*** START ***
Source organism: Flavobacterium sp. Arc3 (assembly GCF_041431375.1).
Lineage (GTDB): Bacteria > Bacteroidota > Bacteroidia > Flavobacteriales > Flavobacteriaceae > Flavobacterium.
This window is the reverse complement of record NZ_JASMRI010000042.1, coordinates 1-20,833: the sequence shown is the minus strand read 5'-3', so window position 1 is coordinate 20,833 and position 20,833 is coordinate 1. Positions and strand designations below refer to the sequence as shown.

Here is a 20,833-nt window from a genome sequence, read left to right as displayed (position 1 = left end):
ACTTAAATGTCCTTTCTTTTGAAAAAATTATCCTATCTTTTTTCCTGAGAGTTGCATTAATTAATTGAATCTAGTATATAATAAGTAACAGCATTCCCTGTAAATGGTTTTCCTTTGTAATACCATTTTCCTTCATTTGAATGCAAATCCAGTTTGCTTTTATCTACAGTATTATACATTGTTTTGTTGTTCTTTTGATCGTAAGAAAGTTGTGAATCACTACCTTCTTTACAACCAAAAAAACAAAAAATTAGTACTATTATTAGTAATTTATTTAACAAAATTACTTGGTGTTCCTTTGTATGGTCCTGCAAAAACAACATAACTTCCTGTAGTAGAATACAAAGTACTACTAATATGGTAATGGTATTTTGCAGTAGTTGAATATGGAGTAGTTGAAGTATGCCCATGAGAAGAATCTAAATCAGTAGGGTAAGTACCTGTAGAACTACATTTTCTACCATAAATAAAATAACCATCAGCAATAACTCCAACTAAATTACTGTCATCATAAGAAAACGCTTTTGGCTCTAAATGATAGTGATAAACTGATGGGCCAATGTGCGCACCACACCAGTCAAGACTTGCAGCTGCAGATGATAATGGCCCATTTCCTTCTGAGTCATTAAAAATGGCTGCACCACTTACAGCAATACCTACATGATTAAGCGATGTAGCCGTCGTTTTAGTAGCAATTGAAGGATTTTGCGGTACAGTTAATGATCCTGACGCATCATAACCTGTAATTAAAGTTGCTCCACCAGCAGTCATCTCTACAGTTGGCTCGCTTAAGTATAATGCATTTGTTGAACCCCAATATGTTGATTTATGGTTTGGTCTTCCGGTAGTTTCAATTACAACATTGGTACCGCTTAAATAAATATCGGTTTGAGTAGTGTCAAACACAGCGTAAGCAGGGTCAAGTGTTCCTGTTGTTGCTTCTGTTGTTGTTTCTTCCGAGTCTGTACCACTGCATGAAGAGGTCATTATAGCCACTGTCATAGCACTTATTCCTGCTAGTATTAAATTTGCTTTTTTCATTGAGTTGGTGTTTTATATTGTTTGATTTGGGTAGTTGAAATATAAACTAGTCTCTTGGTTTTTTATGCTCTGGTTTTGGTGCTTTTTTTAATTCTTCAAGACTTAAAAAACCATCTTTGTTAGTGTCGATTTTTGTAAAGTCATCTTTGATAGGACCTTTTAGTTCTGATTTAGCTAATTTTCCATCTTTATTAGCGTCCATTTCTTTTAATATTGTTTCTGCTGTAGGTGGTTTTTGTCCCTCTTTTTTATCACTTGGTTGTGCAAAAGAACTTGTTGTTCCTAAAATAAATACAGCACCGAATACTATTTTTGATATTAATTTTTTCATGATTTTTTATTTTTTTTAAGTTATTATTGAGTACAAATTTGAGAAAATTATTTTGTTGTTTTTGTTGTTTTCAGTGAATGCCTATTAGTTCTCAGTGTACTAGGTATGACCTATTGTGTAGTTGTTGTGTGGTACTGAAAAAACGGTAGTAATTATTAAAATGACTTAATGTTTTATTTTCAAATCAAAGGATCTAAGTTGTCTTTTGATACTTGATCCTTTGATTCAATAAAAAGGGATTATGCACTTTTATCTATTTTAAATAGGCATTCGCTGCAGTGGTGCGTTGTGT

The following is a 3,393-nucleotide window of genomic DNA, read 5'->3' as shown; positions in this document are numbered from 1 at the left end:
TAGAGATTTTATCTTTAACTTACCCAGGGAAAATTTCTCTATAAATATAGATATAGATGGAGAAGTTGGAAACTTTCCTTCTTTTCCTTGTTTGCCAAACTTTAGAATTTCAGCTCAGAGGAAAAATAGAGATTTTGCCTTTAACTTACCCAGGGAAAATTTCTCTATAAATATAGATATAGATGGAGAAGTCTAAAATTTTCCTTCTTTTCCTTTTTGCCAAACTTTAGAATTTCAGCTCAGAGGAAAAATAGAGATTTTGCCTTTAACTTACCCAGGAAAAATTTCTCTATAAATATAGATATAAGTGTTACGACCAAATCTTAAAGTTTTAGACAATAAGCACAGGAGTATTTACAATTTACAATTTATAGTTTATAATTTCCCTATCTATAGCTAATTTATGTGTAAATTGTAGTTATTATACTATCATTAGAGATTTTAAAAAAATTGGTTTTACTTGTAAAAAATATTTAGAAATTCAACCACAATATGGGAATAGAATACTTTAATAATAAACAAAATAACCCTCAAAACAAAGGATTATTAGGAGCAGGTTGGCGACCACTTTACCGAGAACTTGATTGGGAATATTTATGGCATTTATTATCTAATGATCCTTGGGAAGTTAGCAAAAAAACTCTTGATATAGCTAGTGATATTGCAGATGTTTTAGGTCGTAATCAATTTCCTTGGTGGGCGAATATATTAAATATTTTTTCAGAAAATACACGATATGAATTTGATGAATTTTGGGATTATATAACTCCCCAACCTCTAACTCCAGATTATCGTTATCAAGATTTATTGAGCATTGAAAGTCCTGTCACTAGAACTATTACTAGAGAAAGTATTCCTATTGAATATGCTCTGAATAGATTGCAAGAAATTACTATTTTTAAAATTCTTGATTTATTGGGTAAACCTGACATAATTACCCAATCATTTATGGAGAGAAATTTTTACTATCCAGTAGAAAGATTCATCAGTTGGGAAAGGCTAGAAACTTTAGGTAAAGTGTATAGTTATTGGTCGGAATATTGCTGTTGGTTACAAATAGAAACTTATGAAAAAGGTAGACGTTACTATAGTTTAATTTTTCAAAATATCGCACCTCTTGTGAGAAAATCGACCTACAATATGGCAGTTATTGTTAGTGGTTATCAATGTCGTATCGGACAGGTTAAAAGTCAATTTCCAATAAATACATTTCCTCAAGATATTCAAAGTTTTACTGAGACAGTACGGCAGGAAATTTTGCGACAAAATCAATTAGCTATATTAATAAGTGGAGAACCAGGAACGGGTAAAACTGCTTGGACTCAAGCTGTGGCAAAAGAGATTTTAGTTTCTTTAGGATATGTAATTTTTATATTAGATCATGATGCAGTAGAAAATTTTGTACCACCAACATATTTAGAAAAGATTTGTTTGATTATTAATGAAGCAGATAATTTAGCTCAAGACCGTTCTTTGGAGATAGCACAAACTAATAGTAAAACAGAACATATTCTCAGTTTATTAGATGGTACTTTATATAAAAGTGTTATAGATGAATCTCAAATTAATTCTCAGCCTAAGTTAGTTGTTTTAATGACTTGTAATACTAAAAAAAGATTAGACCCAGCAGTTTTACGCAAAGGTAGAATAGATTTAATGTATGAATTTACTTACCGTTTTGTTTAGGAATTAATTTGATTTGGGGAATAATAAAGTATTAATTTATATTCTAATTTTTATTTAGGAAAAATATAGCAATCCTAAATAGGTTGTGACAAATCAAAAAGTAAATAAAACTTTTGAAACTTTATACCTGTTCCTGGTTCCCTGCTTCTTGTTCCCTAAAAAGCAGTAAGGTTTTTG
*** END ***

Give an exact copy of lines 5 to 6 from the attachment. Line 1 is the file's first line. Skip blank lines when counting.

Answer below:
ACTTAAATGTCCTTTCTTTTGAAAAAATTATCCTATCTTTTTTCCTGAGAGTTGCATTAATTAATTGAATCTAGTATATAATAAGTAACAGCATTCCCTGTAAATGGTTTTCCTTTGTAATACCATTTTCCTTCATTTGAATGCAAATCCAGTTTGCTTTTATCTACAGTATTATACATTGTTTTGTTGTTCTTTTGATCGTAAGAAAGTTGTGAATCACTACCTTCTTTACAACCAAAAAAACAAAAAATTAGTACTATTATTAGTAATTTATTTAACAAAATTACTTGGTGTTCCTTTGTATGGTCCTGCAAAAACAACATAACTTCCTGTAGTAGAATACAAAGTACTACTAATATGGTAATGGTATTTTGCAGTAGTTGAATATGGAGTAGTTGAAGTATGCCCATGAGAAGAATCTAAATCAGTAGGGTAAGTACCTGTAGAACTACATTTTCTACCATAAATAAAATAACCATCAGCAATAACTCCAACTAAATTACTGTCATCATAAGAAAACGCTTTTGGCTCTAAATGATAGTGATAAACTGATGGGCCAATGTGCGCACCACACCAGTCAAGACTTGCAGCTGCAGATGATAATGGCCCATTTCCTTCTGAGTCATTAAAAATGGCTGCACCACTTACAGCAATACCTACATGATTAAGCGATGTAGCCGTCGTTTTAGTAGCAATTGAAGGATTTTGCGGTACAGTTAATGATCCTGACGCATCATAACCTGTAATTAAAGTTGCTCCACCAGCAGTCATCTCTACAGTTGGCTCGCTTAAGTATAATGCATTTGTTGAACCCCAATATGTTGATTTATGGTTTGGTCTTCCGGTAGTTTCAATTACAACATTGGTACCGCTTAAATAAATATCGGTTTGAGTAGTGTCAAACACAGCGTAAGCAGGGTCAAGTGTTCCTGTTGTTGCTTCTGTTGTTGTTTCTTCCGAGTCTGTACCACTGCATGAAGAGGTCATTATAGCCACTGTCATAGCACTTATTCCTGCTAGTATTAAATTTGCTTTTTTCATTGAGTTGGTGTTTTATATTGTTTGATTTGGGTAGTTGAAATATAAACTAGTCTCTTGGTTTTTTATGCTCTGGTTTTGGTGCTTTTTTTAATTCTTCAAGACTTAAAAAACCATCTTTGTTAGTGTCGATTTTTGTAAAGTCATCTTTGATAGGACCTTTTAGTTCTGATTTAGCTAATTTTCCATCTTTATTAGCGTCCATTTCTTTTAATATTGTTTCTGCTGTAGGTGGTTTTTGTCCCTCTTTTTTATCACTTGGTTGTGCAAAAGAACTTGTTGTTCCTAAAATAAATACAGCACCGAATACTATTTTTGATATTAATTTTTTCATGATTTTTTATTTTTTTTAAGTTATTATTGAGTACAAATTTGAGAAAATTATTTTGTTGTTTTTGTTGTTTTCAGTGAATGCCTATTAGTTCTCAGTGTACTAGGTATGACCTATTGTGTAGTTGTTGTGTGGTACTGAAAAAACGGTAGTAATTATTAAAATGACTTAATGTTTTATTTTCAAATCAAAGGATCTAAGTTGTCTTTTGATACTTGATCCTTTGATTCAATAAAAAGGGATTATGCACTTTTATCTATTTTAAATAGGCATTCGCTGCAGTGGTGCGTTGTGT

The following is a 3,393-nucleotide window of genomic DNA, read 5'->3' as shown; positions in this document are numbered from 1 at the left end: